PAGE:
The second show we went to recently was the Ankara Jazz festival. We went to see Karsu, ethnically Turkish, raised in the Netherlands, named after her father’s village in Hatay.   Bülent has been following her for a while, and really loves her music, so when he found out she was coming to Ankara, he could not wait for the concert.  I have to say, her sound is great.  Her voice is amazing, her band really strong, but on top of that her choice of songs are eclectic, Türkü, English and Turkish jazz, Blues, 60s rock, and Ottoman songs.  Her whole set was dynamic due to her interesting set and her charming on stage personality.  She was really endearing, not too polished, with semi-fluent Turkish with a strong Hatay accent (adorable)!

This week we are going to Cer Modern for open air Turkish independent/art movies.  They have English subtitles, which is great, because I haven’t really been able to watch any before now.  We watched one last night and it was really fun!  It was Şarkı Söyleyen Kadınlar, or the Singing Women, slightly depressing but really interesting.  It was my first Turkish movie because usually they do not have English subtitles.  We are going to another tomorrow.  I can’t wait!

Uzungöl

The road to Uzungöl was a lot more pleasant than the place itself.  We had heard it was a lovely lake, pictures with places to hike and bike ride. It was a lake, and there was a walking path, and bike rentals.  That is about as close to the description as it came.

We left the lovely snow capped Kaçkar Mountains and the Ayder Plateau, for Uzungöl.  We decided to do some sightseeing along the way.

P1017051

We stopped by one of the Fırtına River bridges on the way.

  P1017071

Built in the Ottoman era during the 18th or 19th century by local stonemasons, they are still architecturally sound, and very charming.

P1017076

P1017082

After that we traveled deep into Fırtına Valley (Stormy Valley), we went to Zilkale, or Bell Castle.  It was only about 20 km but on the winding steep road, it took almost an hour.  We kept seeing villages up on the steep mountain sides.  They were amazingly isolated and beautiful, with their dark wood buildings, surrounded by the deep green of the tea bushes.  P1017087

Almost impossible to reach by road, some of them only seemed accessible by funiculars or teleferikler

Photo from http://www.son.tv/haber-213915

After we made our way through the mountain passes we finally reached Zilkale.  It was striking, high up on the edge of a cliff the castle had been restored and was worth the trek into the wilderness.  From its vantage point we were also able view of the deep canyon and the waterfalls from the castle walls.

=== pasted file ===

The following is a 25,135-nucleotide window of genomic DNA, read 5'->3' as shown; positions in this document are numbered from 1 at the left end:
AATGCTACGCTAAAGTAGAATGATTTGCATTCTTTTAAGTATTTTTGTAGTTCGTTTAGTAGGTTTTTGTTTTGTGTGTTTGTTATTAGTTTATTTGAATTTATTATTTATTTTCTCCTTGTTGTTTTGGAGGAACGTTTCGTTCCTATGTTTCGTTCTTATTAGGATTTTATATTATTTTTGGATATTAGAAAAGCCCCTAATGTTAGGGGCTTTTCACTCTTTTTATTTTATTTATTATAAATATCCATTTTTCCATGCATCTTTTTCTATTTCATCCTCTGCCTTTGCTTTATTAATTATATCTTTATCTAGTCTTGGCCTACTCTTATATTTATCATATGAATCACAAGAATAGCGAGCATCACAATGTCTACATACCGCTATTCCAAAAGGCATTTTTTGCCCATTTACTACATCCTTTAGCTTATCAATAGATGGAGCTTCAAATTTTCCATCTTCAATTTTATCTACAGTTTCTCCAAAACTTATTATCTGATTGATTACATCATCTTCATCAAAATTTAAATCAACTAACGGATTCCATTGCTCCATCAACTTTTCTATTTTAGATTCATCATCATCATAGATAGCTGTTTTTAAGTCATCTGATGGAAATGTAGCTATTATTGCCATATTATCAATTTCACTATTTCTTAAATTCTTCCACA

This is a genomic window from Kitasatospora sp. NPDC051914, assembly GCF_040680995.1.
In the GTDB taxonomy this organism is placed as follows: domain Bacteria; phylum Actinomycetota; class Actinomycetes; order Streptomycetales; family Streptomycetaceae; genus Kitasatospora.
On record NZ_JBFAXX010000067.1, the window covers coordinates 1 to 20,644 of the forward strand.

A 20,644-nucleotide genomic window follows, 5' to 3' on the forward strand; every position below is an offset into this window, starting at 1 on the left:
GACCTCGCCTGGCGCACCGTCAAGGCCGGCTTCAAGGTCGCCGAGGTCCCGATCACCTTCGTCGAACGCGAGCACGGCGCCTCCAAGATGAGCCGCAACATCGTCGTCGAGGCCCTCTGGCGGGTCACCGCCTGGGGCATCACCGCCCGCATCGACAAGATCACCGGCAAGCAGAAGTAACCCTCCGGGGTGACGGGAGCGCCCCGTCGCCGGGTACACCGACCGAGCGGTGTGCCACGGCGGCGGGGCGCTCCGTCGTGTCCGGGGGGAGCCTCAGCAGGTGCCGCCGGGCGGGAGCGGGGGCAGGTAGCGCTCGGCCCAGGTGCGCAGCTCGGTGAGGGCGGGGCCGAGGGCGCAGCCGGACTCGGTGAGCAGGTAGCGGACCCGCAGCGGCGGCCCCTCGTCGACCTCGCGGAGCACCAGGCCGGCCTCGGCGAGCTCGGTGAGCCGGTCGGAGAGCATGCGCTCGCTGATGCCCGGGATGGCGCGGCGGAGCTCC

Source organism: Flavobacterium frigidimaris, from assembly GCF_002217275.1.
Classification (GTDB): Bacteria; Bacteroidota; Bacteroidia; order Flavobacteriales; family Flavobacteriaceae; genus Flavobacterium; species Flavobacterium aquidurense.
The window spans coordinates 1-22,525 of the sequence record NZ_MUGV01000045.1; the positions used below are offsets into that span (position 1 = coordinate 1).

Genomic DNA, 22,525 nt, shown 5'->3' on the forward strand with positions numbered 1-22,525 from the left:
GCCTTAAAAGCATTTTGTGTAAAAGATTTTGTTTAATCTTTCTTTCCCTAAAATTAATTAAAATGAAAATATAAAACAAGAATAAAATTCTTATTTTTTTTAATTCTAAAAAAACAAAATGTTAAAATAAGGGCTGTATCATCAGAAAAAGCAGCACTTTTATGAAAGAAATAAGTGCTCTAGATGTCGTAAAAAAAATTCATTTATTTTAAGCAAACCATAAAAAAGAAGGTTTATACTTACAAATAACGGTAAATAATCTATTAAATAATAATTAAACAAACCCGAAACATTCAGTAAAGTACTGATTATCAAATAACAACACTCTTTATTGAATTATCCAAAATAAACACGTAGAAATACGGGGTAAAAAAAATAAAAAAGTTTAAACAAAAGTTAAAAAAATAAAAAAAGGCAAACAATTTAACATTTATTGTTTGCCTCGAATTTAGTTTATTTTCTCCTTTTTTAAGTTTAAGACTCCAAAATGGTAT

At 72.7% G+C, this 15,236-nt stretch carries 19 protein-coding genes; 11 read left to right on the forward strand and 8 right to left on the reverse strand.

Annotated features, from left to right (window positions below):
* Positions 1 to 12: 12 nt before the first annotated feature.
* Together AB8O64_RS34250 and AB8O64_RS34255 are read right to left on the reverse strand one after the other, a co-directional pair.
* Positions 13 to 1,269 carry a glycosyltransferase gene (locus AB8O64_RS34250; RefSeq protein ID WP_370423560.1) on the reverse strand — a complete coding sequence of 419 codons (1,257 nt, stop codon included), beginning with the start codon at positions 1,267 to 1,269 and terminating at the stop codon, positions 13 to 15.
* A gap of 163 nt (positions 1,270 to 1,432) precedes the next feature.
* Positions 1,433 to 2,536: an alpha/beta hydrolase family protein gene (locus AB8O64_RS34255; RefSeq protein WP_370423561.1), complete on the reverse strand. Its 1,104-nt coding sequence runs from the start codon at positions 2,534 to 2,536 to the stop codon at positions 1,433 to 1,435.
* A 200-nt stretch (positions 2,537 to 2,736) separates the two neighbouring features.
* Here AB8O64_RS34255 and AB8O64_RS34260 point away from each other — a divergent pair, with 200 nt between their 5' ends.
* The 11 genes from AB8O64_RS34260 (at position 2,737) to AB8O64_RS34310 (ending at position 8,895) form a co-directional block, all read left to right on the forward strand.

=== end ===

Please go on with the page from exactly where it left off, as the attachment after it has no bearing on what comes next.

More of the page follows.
P1017090

From here we went to Uzungöl.  On the road to Çamlıhemşin we had been struck by the green mountains, covered in tea plants, the clear water of the rivers and streams, and the mountain vistas.  In contrast, the road to Uzungöl was industrial, the river muddy and filled with silt from the mining and hydroelectric dams.  In comparison to the mountain villages, with their wood houses high up on the hills on the Çamlıhemşin road, on the way to Uzungöl the roadsides were filled with typically Turkish concrete multi-storied buildings and tea processing factories.

Uzungöl (Long Lake) is no longer a natural lake, dammed up and the embankments covered in stone, it actually resembles a man made lake more than anything else.  The lower end of the lake is built up, pensions, restaurants and neon lights creating a hodge podge of tourism.  The area is fairly conservative as well, catering to more devout foreign tourists.  I was surprised at the number of women wearing full covering, or burkas.  While Turkey is an Muslim majority nation, and some areas are more conservative than others, full covering with only ones’ eyes showing is not typical.

We also had a major issue with our hotel.  We stayed at the Aygün Motel, the accommodations were clean and it was a spacious bungalow, with plenty of room for all three of us for a decent price.  However, when we woke up in the morning it was very cold inside our room.  See your breath cold.    There was also no hot water.  Reception kept telling us the heat would come on soon, in two hours.  In an hour, in 45 minutes…  After huddling in our room, wearing our jackets for several hours, we went out to eat just to warm up.  After hours and hours of a freezing cold room, the heat finally came back on.  It never really warmed up though.  We tried to change our tickets to fly out that night, but the plane was full, instead we paid the penalty just to move our tickets up by a few hours.  The next morning, the room was frigid again,  it was then we learned that they actually turn off the heat each morning, and turn it on back at night.

In the morning we planned to leave at 8 am to be to the airport 9am, at for our 10 am flight.  However, when I woke up at five to use the bathroom, I saw outside there was at least 6 inches of snow, with more falling steadily.  Uzungöl had been transformed to a winter fairy land, but we still didn’t want to stay.

P1017143

Afraid we would be trapped there if it kept snowing, we left the motel by 5:20 am to make sure we would be able to make it down the mountain.  The switchbacks  were a little hairy at first, but once we were halfway down the mountain the snow turned to rain, and we were all relieved.